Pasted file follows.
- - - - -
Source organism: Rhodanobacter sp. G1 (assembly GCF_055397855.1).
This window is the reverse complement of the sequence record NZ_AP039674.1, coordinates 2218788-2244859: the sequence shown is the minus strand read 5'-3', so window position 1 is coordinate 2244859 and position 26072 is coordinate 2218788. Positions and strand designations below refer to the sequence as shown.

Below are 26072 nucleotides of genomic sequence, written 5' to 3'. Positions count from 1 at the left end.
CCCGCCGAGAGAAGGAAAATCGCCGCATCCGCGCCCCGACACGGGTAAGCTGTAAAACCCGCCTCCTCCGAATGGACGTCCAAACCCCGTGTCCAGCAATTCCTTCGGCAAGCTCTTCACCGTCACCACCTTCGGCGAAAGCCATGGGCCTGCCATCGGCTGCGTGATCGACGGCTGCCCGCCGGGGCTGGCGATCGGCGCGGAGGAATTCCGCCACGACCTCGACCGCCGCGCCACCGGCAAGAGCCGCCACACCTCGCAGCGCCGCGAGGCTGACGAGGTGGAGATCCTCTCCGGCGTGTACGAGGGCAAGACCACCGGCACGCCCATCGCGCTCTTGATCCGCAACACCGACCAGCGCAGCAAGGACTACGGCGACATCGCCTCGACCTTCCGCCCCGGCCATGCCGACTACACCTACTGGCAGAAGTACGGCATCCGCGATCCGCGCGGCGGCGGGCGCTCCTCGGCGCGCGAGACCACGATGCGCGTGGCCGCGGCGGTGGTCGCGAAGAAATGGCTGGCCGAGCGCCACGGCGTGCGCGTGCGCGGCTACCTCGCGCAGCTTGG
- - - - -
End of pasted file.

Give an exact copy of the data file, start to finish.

Source organism: Rhodanobacter sp. G1 (assembly GCF_055397855.1).
This window is the reverse complement of the sequence record NZ_AP039674.1, coordinates 2218788-2244859: the sequence shown is the minus strand read 5'-3', so window position 1 is coordinate 2244859 and position 26072 is coordinate 2218788. Positions and strand designations below refer to the sequence as shown.

Below are 26072 nucleotides of genomic sequence, written 5' to 3'. Positions count from 1 at the left end.
CCCGCCGAGAGAAGGAAAATCGCCGCATCCGCGCCCCGACACGGGTAAGCTGTAAAACCCGCCTCCTCCGAATGGACGTCCAAACCCCGTGTCCAGCAATTCCTTCGGCAAGCTCTTCACCGTCACCACCTTCGGCGAAAGCCATGGGCCTGCCATCGGCTGCGTGATCGACGGCTGCCCGCCGGGGCTGGCGATCGGCGCGGAGGAATTCCGCCACGACCTCGACCGCCGCGCCACCGGCAAGAGCCGCCACACCTCGCAGCGCCGCGAGGCTGACGAGGTGGAGATCCTCTCCGGCGTGTACGAGGGCAAGACCACCGGCACGCCCATCGCGCTCTTGATCCGCAACACCGACCAGCGCAGCAAGGACTACGGCGACATCGCCTCGACCTTCCGCCCCGGCCATGCCGACTACACCTACTGGCAGAAGTACGGCATCCGCGATCCGCGCGGCGGCGGGCGCTCCTCGGCGCGCGAGACCACGATGCGCGTGGCCGCGGCGGTGGTCGCGAAGAAATGGCTGGCCGAGCGCCACGGCGTGCGCGTGCGCGGCTACCTCGCGCAGCTTGG